Daniel Oltmanns

personal blog and collection of tips

Counting Instead of Tracking

Analyzing the traffic a website receives, is a key part in marketing to understand and highlight the group of consumers and their interests. However, the way how it has been implemented in the recent years has evolved from counting single requests to tracking the use across multiple websites.

For a short moment I decided against this trend and went back to the old classics of website analysis. I start counting the unique requests, instead of tracking the user across our website. You may ask yourself now, what the motivation behind this solution is. First, I hate cookie banners. Every site we will request, will have an huge cookie banner explaining how our data will be used on the current site I am viewing. Secondly, I love minimalistic solutions that will solve our problem in just a view lines of code.

Therefore, I will follow certain rules in our solution in order to deliver a minimalistic, and privacy protective solution to the user devices with a low bandwidth usage. How I will receive the visitors data is limited to a simple resource loading procedure by the browser, which means, I will not use JavaScript in order to collect and send the data that is required on the server side. Additionally, our solution is not allowed to store data on the client device, e.g. cookies, as I do not want to have any kind of cookie banner on our website.

  1. No JavaScript is allowed, the data needs to be sent by the browser itself.
  2. As of 1., I am not able to extract any extra information from the client device and are limited to the HTTP request only.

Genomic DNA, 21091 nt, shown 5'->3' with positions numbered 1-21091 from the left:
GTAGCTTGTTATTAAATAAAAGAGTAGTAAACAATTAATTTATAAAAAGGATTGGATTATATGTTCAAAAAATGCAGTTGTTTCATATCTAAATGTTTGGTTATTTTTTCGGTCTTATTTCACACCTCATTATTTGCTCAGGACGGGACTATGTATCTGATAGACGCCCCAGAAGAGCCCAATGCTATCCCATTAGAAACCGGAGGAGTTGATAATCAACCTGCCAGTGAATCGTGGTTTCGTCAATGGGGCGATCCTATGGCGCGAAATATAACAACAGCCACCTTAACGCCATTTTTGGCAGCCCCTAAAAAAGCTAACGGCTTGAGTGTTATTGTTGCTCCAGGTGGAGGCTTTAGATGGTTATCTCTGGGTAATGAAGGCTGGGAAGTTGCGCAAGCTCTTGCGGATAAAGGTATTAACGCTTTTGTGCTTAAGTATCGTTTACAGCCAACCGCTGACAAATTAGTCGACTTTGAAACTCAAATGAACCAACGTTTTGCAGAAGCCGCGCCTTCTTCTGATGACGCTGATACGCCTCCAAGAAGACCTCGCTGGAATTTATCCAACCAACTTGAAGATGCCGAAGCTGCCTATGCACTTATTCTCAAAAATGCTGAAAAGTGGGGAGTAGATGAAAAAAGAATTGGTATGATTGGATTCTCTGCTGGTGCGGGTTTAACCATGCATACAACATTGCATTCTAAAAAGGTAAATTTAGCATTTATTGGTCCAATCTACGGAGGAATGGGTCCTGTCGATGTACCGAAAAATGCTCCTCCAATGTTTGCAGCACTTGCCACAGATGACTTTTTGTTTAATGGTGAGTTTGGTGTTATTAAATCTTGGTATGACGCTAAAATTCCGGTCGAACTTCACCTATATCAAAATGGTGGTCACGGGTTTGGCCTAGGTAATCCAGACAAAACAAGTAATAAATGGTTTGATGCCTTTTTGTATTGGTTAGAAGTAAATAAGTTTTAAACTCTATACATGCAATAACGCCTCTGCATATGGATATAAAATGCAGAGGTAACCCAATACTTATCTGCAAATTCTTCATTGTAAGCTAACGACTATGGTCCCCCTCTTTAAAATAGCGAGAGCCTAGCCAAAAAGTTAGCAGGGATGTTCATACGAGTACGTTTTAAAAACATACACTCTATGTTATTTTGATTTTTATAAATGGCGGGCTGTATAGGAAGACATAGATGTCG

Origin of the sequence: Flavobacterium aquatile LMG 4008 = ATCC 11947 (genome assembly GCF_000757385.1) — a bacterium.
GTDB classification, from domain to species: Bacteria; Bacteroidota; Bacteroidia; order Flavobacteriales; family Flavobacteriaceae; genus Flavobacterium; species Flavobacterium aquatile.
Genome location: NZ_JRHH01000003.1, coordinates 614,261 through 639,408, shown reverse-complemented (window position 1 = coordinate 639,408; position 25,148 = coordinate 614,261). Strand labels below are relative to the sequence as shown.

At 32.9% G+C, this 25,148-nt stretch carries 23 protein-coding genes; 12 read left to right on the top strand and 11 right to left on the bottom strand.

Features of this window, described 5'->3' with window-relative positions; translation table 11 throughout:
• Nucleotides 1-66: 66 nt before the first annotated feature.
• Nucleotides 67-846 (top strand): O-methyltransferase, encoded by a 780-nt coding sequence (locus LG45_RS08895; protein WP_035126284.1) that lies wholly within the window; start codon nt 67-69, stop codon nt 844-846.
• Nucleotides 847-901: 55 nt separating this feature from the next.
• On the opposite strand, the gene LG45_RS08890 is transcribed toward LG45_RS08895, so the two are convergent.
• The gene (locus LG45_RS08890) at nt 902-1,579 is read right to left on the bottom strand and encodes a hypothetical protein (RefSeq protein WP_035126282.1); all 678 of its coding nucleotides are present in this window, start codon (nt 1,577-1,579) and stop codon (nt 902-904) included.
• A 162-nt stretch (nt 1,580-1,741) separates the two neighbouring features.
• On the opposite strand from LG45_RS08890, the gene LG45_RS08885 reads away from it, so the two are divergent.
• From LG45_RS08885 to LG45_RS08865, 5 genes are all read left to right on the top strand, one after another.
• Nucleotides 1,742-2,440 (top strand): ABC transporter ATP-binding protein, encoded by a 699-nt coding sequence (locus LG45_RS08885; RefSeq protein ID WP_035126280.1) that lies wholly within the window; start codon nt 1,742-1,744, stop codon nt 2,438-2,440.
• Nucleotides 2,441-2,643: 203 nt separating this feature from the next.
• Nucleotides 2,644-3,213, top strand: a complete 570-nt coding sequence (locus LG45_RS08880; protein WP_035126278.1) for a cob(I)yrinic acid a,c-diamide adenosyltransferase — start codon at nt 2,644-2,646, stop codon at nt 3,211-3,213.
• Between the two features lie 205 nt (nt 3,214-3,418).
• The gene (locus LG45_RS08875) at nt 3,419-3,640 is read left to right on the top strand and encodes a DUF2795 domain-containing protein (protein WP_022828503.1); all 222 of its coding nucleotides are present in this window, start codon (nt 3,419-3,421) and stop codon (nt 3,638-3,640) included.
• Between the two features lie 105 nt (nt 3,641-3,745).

3. A low bandwidth will be automatically achieved, as I do not need to send any return body, nor is the server required to send any scripts to the client that are responsible for the data collection and sending procedure.


The way of making the request is now done. But I need to decided on the information I will extract from the HTTP headers or can be extracted from the raw TCP request behind the HTTP protocol. This can be classified as meta-data. As I specified in the goal before, I do not want to store that kind of data as raw data on our server. However, I need some visitor specific data, that I can use in order to identify a unique user.

Storing an random unique id on the user device as an cookie would have many advantages at this point, as it will allow us to be completely independent from the user meta-data and count unique page views as long as the cookie is not expired. However, I hate cookie banners, so on this kind of solution violates the rule of our solution.